Patients who have non-emergency surgery within six weeks after diagnosis for Covid-19 are over 2 times more likely to die after their operations, the researchers said.

The university said yesterday that 45 CUHK doctors have joined with more than 15,000 surgeons worldwide to find out the optimal surgery time for Covid-19 patients.

The research team collected data from 140,727 patients in 1,674 hospitals across 116 countries and found that patients operated on within six weeks after diagnosis and with Covid-19 symptoms at the time of surgery face higher risks of death.

About 4 percent of Covid-19 patients who had surgery within four weeks after infection died, the study found. But if patients had surgery after seven weeks, the mortality rate would drop to 1.5 percent - the same as patients who were not infected with Covid-19.

An assistant professor in CUHK's department of surgery, Kaori Futaba, said half of Covid-19 patients developed pulmonary complications after operations, which could lead to a high mortality rate.

"International guidelines therefore recommend surgery be delayed for patients testing positive for Covid-19. However, the optimal duration for delays was unknown. This study has shown that surgery should be delayed by seven weeks, if possible," she said.

But Futaba also reminded doctors to balance the potential advantages of the surgery delay against the clinical urgency of patients' condition.

CUHK medicine professor Simon Ng Siu-man said: "There are over 11,000 confirmed Covid-19 cases to date in Hong Kong. Some of these patients may now require elective surgery.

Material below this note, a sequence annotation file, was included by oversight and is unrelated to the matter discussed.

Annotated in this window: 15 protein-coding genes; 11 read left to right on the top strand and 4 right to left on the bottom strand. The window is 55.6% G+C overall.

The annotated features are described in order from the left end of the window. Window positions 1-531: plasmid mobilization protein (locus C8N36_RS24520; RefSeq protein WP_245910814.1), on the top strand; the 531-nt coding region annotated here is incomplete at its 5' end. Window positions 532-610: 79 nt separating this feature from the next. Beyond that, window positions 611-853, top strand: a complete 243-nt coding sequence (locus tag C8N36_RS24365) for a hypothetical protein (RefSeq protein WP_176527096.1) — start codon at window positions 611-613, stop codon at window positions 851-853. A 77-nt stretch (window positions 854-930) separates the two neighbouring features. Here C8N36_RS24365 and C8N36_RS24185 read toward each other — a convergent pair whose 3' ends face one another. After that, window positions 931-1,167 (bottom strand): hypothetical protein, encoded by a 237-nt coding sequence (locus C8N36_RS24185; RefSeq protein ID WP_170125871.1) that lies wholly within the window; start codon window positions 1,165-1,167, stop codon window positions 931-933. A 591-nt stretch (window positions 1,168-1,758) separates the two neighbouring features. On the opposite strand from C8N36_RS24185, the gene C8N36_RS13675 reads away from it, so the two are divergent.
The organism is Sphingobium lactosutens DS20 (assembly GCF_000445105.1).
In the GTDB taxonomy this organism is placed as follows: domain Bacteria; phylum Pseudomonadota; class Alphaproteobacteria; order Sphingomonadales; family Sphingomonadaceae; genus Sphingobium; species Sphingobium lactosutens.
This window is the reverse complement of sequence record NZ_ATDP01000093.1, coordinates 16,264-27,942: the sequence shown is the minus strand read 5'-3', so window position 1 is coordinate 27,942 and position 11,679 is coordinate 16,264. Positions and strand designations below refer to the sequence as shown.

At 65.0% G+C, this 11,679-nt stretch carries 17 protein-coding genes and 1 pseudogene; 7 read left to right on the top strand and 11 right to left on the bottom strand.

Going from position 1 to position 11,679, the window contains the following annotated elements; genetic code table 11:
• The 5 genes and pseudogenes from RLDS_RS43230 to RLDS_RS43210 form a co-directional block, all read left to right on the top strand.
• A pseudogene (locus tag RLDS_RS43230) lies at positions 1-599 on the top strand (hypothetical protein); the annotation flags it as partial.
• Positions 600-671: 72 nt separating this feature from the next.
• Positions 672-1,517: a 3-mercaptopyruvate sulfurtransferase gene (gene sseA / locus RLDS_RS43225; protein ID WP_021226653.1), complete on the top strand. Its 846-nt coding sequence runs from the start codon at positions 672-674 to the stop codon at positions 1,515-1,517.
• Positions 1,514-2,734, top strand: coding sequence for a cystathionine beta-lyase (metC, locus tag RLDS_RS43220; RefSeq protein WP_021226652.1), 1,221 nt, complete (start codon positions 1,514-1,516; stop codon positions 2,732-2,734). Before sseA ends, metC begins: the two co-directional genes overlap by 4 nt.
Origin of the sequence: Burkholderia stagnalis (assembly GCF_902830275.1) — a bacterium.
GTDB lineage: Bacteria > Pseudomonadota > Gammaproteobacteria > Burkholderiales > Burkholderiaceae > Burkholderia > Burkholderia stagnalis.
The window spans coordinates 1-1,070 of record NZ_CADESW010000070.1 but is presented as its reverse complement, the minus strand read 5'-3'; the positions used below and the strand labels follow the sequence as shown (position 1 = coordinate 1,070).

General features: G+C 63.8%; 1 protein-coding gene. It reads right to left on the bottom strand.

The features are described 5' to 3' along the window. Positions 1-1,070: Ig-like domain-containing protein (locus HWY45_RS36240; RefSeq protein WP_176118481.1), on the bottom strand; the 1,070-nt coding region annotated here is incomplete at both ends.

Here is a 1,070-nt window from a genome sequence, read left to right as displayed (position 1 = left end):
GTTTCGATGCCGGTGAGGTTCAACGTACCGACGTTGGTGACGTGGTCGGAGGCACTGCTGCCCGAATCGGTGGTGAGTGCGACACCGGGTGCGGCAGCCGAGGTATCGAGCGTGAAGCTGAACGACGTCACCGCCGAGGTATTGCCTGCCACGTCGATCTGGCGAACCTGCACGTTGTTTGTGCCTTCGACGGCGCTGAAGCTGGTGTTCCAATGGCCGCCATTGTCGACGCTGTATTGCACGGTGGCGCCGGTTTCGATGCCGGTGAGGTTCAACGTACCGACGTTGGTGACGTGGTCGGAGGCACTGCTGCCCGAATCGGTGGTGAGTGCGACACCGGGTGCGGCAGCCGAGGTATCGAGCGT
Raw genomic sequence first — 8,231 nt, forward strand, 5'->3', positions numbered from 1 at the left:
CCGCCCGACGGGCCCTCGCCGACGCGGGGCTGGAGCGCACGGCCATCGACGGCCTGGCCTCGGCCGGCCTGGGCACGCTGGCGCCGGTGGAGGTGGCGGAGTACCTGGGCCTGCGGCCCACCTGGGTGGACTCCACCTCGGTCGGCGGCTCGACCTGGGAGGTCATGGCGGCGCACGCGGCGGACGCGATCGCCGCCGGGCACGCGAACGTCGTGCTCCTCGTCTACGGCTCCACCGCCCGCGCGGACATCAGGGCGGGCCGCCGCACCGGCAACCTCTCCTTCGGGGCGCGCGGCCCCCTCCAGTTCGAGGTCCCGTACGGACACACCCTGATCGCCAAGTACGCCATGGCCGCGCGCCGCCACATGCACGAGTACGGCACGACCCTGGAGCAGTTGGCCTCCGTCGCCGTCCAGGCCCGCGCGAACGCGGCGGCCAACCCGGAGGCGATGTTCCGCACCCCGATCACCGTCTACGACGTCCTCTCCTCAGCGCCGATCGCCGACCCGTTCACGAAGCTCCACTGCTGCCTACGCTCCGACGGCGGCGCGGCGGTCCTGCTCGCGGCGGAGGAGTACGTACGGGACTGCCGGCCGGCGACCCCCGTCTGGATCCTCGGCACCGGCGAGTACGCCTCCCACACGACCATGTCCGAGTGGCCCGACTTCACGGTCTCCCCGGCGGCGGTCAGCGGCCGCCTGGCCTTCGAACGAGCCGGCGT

"We have a patient under our care in Prince of Wales Hospital with rectal cancer, who had Covid-19. This data has allowed us to optimize the timing of the surgery in order to minimize Covid-19 related peri-operative risks," he said.

Meanwhile, a male Covid-19 patient died in Queen Elizabeth Hospital as the city recorded 12 new cases yesterday, including four local cases and eight imported cases from France, Pakistan, the Philippines and Indonesia, taking the tally to 11,410, with 204 deaths.

One of the local cases was untraceable and involved an 88-year-old man living in Ping Sin House at Ping Tin Estate in Lam Tin. He developed a fever on March 17 and was sent to the United Christian Hospital on Monday.

The other three local cases were related to the Ursus Fitness gym cluster, including a 33-year-old male customer of the gym and two close contacts of previous cases, aged 38 and 51.

Government adviser Yuen Kwok-yung said after visiting the Ursus Fitness gym on Monday that the outbreak was caused by the lack of fresh air exchange inside the gym.

Yuen said the fresh air flow in gyms should at least be the same as that of restaurants, with six air changes per hour.

The Covid-19 patient who died yesterday was an 89-year-old with chronic diseases. He was sent to Queen Elizabeth Hospital on January 5 due to cough, running nose and poor appetite.

The authorities said his condition continued to deteriorate and he eventually passed away at 1.30pm yesterday.